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That Prayer is to be Placed before All Things.
St. Basil the Great, Bishop and Doctor
Translated by M.F. Toale, D.D.
(PG 31, Constitutiones Monasyicae, Ch. I.)
1.  Dearly Beloved, each word and deed of Our Saviour Jesus Christ is for us a lesson in virtue and piety.  For this end also did He assume our nature, so that every man and every woman, contemplating as in a picture the practice of all virtue and piety, might strive with all their hearts to imitate His example.  For this He bore our body, so that as far as we could we might repeat within us the manner of His Life.  And so therefore, when you hear mention of some word or deed of His, take care not to receive it simply as something that incidentally happened, but raise your mind upwards towards the sublimity of what He is teaching, and strive to see what has been mystically handed down to us. 

Martha did indeed welcome the Lord; but Mary sat at His feet.  In each sister was an earnest good will.  Yet note what each does.  Martha served Him by preparing what would be needed for the refreshment of His Body; Mary, seated at His feet, listened to His words.  The one ministered to the visible man; the other bowed down before the Invisible.  And the Lord Who was there as both God and Man was pleased with the good dispositions of both women. 

But Martha, busy with her task, cried out to the Lord to speak for her to her sister, that she should come and help her.  Speak to her therefore, she says, that she may get up and help me. But the Lord said to her: Martha, Martha, thou art careful, and art troubled about many things.  But one thing is necessary.  Mary hath chosen the best part, which shall not be taken away from her (Lk. x. 38-42).  We have not come here for this purpose, to sit at ease at the table, to fill our stomachs.  We are here to nourish you, with the word of truth, and by the contemplation of heavenly mysteries.  Yet though He did not turn the one away from her task, He praised the other because of that to which she had devoted herself. 

Here we see the two states placed before us by means of the two women; the lower, choosing to serve Him in corporeal ministrations which also is most profitable, and that which, ascending to the contemplation of the sacred mysteries, is the more spiritual.  Take these things spiritually, you who listen, and choose that which you wish.  And should you choose the way of service, render your service in the Name of Christ.  For He said: As long as you did it to one of these my least brethren, you did it unto me (Mt. xxv. 40).  And so whether you receive the stranger, or feed the poor, or comfort the afflicted, or give help to those who are in need and in pain, or take care of the sick Christ receives your service as bestowed on Him.  But should you choose to imitate Mary, who, putting aside the service of bodily need, ascended to the contemplation of the divine glories, seek truly to do this.  Leave the body, leave the tilling of the earth, and the preparation of what is eaten with bread.  Sit at the feet of the Lord, and give your mind to His words, that you may become a sharer of the mysteries of the divine nature which Christ reveals.  For to contemplate that which Christ teaches is a work above the service of corporal need.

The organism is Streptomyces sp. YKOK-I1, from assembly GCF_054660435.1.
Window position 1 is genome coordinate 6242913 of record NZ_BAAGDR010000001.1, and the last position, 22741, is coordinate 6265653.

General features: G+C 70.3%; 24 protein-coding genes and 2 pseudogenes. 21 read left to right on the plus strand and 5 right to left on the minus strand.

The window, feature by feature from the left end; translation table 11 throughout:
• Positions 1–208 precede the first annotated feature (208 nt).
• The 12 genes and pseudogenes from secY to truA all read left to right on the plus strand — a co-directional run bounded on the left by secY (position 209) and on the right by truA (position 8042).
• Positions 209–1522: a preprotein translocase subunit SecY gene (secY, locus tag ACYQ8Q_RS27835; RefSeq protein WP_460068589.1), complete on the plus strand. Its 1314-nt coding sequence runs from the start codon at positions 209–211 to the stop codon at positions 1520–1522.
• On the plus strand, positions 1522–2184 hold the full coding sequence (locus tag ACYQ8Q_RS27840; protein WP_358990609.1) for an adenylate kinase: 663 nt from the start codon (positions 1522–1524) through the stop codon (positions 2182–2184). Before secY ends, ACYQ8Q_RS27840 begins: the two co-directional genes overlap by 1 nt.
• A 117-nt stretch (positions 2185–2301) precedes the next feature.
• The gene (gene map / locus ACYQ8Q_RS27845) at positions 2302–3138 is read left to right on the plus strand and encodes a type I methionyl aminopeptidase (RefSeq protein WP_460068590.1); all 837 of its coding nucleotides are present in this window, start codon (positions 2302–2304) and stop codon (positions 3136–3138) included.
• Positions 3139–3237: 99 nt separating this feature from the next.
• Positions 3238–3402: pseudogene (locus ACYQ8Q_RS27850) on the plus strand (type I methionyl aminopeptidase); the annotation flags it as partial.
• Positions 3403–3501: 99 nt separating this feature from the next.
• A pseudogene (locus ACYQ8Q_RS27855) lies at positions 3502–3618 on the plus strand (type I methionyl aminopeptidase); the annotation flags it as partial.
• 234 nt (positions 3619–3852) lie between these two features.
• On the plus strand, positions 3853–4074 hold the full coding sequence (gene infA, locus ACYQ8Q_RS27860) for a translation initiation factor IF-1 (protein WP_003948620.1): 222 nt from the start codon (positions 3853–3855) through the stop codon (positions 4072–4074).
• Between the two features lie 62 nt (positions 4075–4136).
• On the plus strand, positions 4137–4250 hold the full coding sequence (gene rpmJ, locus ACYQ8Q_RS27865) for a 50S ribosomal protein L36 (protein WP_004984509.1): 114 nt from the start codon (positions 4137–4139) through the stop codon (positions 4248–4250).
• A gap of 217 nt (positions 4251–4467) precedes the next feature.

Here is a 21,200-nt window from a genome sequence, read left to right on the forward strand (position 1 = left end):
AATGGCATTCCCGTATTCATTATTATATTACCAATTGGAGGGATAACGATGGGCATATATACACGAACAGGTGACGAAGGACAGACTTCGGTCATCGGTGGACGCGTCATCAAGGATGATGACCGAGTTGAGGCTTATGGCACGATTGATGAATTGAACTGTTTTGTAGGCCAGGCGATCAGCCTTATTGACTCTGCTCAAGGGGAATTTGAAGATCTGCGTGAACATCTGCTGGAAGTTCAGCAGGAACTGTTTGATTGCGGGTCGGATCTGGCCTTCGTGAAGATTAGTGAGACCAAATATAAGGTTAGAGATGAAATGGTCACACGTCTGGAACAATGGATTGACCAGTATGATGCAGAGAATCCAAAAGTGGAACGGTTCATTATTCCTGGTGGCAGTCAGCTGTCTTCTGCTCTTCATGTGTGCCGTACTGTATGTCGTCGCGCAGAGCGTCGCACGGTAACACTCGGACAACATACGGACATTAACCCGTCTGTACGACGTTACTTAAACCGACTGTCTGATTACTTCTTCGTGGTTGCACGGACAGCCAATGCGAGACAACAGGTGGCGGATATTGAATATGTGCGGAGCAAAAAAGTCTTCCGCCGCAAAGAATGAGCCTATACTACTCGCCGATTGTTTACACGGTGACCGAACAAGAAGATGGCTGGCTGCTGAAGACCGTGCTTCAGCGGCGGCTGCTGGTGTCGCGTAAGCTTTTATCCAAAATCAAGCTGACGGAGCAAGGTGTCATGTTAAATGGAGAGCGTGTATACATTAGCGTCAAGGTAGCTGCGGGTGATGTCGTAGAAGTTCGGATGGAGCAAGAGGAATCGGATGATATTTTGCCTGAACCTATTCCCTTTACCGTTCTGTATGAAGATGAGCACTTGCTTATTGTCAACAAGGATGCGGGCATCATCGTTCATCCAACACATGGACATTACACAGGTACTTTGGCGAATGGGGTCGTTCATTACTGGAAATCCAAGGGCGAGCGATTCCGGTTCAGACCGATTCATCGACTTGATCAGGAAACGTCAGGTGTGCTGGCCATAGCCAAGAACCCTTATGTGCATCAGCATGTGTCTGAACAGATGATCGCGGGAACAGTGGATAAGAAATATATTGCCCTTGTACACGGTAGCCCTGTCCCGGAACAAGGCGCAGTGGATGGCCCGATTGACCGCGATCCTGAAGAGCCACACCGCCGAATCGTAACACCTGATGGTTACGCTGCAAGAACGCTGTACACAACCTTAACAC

2. You have then, Beloved, received both divine teaching and an example of life.  Strive for whichever you will, and be either a servant of the needy of this world, or a zealous lover of the words of Christ.  And if it be that you strive after both, then from both gather the fruit of salvation.  But the spiritual motive is the first, all the rest come second; For Mary, He says, has chosen the better part.  If then you would enter in to the mysteries of Christ, let you sit by His feet, and receive His Gospel, and abandoning your way of life let you live apart from men and free from all concern; let you have no further thought for your body, and then you will be enabled to enter into mystic converse with Him in contemplation of His truth, and so imitate Mary, and gain the highest glory. 

And when you pray, see that you ask not for what is alien to your life, and provoke the Lord.  Ask not for money, nor for human glory, nor power, nor for any of the things that pass away.  But seek for the kingdom of God, and all that is needed for your body will be provided; as the Lord Himself has said: Seek ye the kingdom of God, and his justice, and all these things will be added unto you (Mt. vi. 33). 

Twofold, Beloved, are the methods of prayer.  One is to give praise to God from a humble heart; the other, the lower, is the prayer of petition.  Therefore, when you pray, do not immediately begin with petitions; otherwise you may then be accused of praying to God only when in need.  So when you come to pray, leave self behind, leave wife and children.  Let the earth go, and rise up to heaven.  Leave behind every creature, the visible and the invisible, and begin with the praise and glory of Him Who has made all things.  And as often as you offer Him praise be not wandering here and there in your mind.  And choose not your words from fables, like the Greeks, but from the holy Scriptures, and say: O Lord, patient and forbearing, I praise Thee because Thou hast spared me who offend Thee daily; giving to all a season for repentance; and because of this Thou art silent, and art patient with us, O Lord, that we may offer glory and praise to Thee who hast care for the salvation of all men.  Thou dost help us, now by fear, now by counsel, now through the prophets, and last of all through the coming of Thy Anointed; For thou hast made us, and not we ourselves (Ps. xcix. 3).